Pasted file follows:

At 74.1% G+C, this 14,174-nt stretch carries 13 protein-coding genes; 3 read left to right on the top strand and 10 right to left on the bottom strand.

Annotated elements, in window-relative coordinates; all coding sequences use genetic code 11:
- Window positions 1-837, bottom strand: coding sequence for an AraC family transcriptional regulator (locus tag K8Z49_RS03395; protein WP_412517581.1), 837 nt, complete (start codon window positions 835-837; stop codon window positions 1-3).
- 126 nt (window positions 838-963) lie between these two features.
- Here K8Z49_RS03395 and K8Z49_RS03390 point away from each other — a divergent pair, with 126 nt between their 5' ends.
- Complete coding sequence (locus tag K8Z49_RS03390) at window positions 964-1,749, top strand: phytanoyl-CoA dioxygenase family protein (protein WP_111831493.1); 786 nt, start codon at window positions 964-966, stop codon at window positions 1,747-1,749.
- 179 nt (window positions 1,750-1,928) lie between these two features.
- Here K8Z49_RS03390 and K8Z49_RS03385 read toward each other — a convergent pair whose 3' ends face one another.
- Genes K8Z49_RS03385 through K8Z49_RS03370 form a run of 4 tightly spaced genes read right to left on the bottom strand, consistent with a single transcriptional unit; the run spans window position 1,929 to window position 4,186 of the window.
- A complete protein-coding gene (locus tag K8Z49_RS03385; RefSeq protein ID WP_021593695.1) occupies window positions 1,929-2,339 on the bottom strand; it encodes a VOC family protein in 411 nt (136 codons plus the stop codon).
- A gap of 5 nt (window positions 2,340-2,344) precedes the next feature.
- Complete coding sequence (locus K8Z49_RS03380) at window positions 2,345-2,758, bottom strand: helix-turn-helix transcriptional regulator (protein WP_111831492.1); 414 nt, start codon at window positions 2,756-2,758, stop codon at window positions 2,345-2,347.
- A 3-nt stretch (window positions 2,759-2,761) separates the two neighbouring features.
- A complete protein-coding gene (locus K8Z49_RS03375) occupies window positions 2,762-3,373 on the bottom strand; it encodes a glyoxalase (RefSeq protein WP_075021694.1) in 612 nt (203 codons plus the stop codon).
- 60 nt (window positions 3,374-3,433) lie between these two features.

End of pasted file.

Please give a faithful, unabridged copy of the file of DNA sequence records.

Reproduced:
At 74.1% G+C, this 14,174-nt stretch carries 13 protein-coding genes; 3 read left to right on the top strand and 10 right to left on the bottom strand.

Annotated elements, in window-relative coordinates; all coding sequences use genetic code 11:
- Window positions 1-837, bottom strand: coding sequence for an AraC family transcriptional regulator (locus tag K8Z49_RS03395; protein WP_412517581.1), 837 nt, complete (start codon window positions 835-837; stop codon window positions 1-3).
- 126 nt (window positions 838-963) lie between these two features.
- Here K8Z49_RS03395 and K8Z49_RS03390 point away from each other — a divergent pair, with 126 nt between their 5' ends.
- Complete coding sequence (locus tag K8Z49_RS03390) at window positions 964-1,749, top strand: phytanoyl-CoA dioxygenase family protein (protein WP_111831493.1); 786 nt, start codon at window positions 964-966, stop codon at window positions 1,747-1,749.
- 179 nt (window positions 1,750-1,928) lie between these two features.
- Here K8Z49_RS03390 and K8Z49_RS03385 read toward each other — a convergent pair whose 3' ends face one another.
- Genes K8Z49_RS03385 through K8Z49_RS03370 form a run of 4 tightly spaced genes read right to left on the bottom strand, consistent with a single transcriptional unit; the run spans window position 1,929 to window position 4,186 of the window.
- A complete protein-coding gene (locus tag K8Z49_RS03385; RefSeq protein ID WP_021593695.1) occupies window positions 1,929-2,339 on the bottom strand; it encodes a VOC family protein in 411 nt (136 codons plus the stop codon).
- A gap of 5 nt (window positions 2,340-2,344) precedes the next feature.
- Complete coding sequence (locus K8Z49_RS03380) at window positions 2,345-2,758, bottom strand: helix-turn-helix transcriptional regulator (protein WP_111831492.1); 414 nt, start codon at window positions 2,756-2,758, stop codon at window positions 2,345-2,347.
- A 3-nt stretch (window positions 2,759-2,761) separates the two neighbouring features.
- A complete protein-coding gene (locus K8Z49_RS03375) occupies window positions 2,762-3,373 on the bottom strand; it encodes a glyoxalase (RefSeq protein WP_075021694.1) in 612 nt (203 codons plus the stop codon).
- 60 nt (window positions 3,374-3,433) lie between these two features.